What is community justice in Bolivia?

Imagine a form of justice delivered by your neighbours and the community that surrounds you, independent of governmental authority?

It may sound implausible and antiquated but it is a new reality in Bolivia, where in January, the people of Bolivia approved the text of a new national Constitution, whose provisions included official recognition of "community justice" as a means of resolving conflicts and adjudicating criminal offenses in indigenous communities.

The University of Lethbridge will be hosting Rutgers University professor Daniel M. Goldstein Thursday afternoon, 3 p.m. in AH100 as he addresses this topic. Goldstein, a professor in Rutgers' Department of Anthropology, will be presenting "Community Justice and Citizen Security in Bolivia".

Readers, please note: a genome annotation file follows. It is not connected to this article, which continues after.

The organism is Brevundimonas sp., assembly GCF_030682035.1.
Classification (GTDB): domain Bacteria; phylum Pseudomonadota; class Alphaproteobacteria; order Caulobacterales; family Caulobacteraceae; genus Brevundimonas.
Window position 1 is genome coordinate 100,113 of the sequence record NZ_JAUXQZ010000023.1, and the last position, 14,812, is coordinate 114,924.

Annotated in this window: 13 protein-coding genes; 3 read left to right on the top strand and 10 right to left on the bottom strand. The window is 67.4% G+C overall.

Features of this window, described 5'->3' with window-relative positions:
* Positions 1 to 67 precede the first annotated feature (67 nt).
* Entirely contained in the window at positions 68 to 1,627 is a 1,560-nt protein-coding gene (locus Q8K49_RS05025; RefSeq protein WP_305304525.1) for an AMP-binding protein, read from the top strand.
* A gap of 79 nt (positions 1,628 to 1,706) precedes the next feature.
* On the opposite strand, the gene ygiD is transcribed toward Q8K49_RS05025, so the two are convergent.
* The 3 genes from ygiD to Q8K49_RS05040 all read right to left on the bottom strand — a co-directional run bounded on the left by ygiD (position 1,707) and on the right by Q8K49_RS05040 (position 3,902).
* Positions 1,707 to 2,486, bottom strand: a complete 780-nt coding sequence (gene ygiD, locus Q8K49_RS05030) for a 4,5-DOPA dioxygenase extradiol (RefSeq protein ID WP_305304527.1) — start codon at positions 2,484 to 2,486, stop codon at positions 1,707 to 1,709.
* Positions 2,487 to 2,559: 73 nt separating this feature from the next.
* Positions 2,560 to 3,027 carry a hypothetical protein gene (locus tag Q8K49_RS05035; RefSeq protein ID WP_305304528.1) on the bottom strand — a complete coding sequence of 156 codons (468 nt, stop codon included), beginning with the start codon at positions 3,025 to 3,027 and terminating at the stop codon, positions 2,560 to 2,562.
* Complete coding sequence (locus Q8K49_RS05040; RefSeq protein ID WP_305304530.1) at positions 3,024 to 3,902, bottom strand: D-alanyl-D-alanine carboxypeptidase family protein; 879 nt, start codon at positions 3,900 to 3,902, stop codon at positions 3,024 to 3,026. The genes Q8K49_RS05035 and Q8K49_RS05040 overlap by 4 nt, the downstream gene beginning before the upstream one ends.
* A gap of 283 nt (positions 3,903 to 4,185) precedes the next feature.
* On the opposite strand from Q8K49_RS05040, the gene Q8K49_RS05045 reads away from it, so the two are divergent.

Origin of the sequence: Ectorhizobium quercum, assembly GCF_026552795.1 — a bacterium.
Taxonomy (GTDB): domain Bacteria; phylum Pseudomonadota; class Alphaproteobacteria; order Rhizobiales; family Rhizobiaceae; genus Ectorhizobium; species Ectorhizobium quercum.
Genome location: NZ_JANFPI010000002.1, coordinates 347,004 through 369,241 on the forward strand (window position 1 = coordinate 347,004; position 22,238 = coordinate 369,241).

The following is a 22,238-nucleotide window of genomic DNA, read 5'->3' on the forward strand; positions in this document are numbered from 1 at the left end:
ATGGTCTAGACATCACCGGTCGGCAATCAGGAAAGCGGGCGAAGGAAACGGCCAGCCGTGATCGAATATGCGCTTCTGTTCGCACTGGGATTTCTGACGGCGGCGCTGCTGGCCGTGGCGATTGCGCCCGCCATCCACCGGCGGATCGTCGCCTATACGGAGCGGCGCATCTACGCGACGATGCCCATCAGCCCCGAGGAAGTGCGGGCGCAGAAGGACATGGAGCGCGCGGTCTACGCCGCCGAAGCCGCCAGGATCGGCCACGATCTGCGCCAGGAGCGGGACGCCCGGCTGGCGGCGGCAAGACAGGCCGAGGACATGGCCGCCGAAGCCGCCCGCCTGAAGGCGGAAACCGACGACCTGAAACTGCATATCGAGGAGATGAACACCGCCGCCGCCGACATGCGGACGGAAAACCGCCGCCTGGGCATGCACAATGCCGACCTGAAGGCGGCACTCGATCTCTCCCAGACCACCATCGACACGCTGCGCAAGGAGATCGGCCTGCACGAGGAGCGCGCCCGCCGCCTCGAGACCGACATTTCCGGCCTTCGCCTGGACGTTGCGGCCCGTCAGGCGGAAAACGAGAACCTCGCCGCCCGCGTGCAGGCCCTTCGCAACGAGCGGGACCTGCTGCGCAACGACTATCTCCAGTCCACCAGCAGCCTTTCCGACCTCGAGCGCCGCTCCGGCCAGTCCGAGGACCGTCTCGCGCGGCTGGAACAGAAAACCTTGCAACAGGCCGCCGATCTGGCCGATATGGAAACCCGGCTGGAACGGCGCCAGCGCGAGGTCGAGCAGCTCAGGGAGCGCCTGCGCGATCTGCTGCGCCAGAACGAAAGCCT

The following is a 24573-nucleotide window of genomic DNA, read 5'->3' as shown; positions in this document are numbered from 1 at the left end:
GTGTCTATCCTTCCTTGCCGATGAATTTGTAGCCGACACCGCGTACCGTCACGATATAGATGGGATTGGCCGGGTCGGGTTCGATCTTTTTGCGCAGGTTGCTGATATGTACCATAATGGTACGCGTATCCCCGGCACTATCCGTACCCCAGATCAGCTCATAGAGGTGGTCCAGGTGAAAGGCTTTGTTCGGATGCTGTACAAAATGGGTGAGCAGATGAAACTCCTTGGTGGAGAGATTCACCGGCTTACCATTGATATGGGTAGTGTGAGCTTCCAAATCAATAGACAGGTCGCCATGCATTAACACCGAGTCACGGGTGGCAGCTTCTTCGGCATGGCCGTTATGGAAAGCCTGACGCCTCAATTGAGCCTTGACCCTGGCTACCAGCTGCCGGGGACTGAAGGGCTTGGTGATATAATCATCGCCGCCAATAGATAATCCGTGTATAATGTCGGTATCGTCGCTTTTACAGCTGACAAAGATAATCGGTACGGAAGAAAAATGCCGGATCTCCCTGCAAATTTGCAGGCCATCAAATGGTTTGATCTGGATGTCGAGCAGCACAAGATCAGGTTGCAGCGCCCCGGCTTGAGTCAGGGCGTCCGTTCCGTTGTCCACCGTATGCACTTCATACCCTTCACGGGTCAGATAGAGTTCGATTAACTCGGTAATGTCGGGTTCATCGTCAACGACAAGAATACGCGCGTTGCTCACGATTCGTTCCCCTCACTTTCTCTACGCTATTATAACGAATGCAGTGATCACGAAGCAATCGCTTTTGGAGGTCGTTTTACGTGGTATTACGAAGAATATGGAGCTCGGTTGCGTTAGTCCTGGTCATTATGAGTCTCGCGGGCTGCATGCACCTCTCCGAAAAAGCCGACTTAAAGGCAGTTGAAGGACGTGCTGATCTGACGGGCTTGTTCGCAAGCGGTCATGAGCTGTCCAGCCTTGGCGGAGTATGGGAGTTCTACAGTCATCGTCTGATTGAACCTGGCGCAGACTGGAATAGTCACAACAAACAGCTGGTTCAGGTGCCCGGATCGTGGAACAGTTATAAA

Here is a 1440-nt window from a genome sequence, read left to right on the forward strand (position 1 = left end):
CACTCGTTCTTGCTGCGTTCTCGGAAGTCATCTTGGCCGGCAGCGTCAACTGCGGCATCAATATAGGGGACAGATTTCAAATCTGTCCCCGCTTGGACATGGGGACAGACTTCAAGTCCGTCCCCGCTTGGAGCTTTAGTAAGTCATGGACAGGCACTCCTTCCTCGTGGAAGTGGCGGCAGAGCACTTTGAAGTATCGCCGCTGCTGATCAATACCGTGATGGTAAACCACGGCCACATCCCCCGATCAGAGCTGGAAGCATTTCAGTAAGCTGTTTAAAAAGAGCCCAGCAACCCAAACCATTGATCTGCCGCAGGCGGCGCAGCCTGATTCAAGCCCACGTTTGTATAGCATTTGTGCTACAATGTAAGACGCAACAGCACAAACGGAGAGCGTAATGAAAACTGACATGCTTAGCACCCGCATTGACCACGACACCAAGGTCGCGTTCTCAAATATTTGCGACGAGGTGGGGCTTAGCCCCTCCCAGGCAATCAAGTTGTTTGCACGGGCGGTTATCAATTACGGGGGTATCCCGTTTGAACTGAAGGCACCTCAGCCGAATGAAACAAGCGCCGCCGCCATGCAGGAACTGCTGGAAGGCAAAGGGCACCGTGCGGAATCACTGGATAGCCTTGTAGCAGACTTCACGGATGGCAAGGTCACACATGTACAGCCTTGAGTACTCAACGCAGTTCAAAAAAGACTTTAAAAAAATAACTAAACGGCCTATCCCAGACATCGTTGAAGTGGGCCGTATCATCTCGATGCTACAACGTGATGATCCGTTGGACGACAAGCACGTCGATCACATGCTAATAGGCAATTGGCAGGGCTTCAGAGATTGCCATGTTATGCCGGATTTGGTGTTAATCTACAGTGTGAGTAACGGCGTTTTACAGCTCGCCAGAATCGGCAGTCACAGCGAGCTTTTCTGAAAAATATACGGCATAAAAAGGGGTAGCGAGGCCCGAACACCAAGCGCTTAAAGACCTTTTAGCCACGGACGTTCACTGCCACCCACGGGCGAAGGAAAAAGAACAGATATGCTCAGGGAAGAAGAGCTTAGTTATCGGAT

For some observers, the inclusion of community justice within national law is a recognition of the "traditional" juridical practices of indigenous Bolivians, and a vital affirmation of indigenous rights by the Bolivian state. For others, community justice represents the dilution of state authority and the incorporation into law of an unenforceable, arbitrary system, a discourse that is used to justify vigilante violence and other human rights violations.

Goldstein will discuss just what is community justice in Bolivia, and what is its relationship to efforts to create security for Bolivian citizens. This presentation explores the conflicts and contradictions that underlie this controversial moment in Latin American political and social life.

The event is co-sponsored by the U of L Anthropology Department with the Lethbridge Public Interest Research Group (LPIRG) and the President's Office.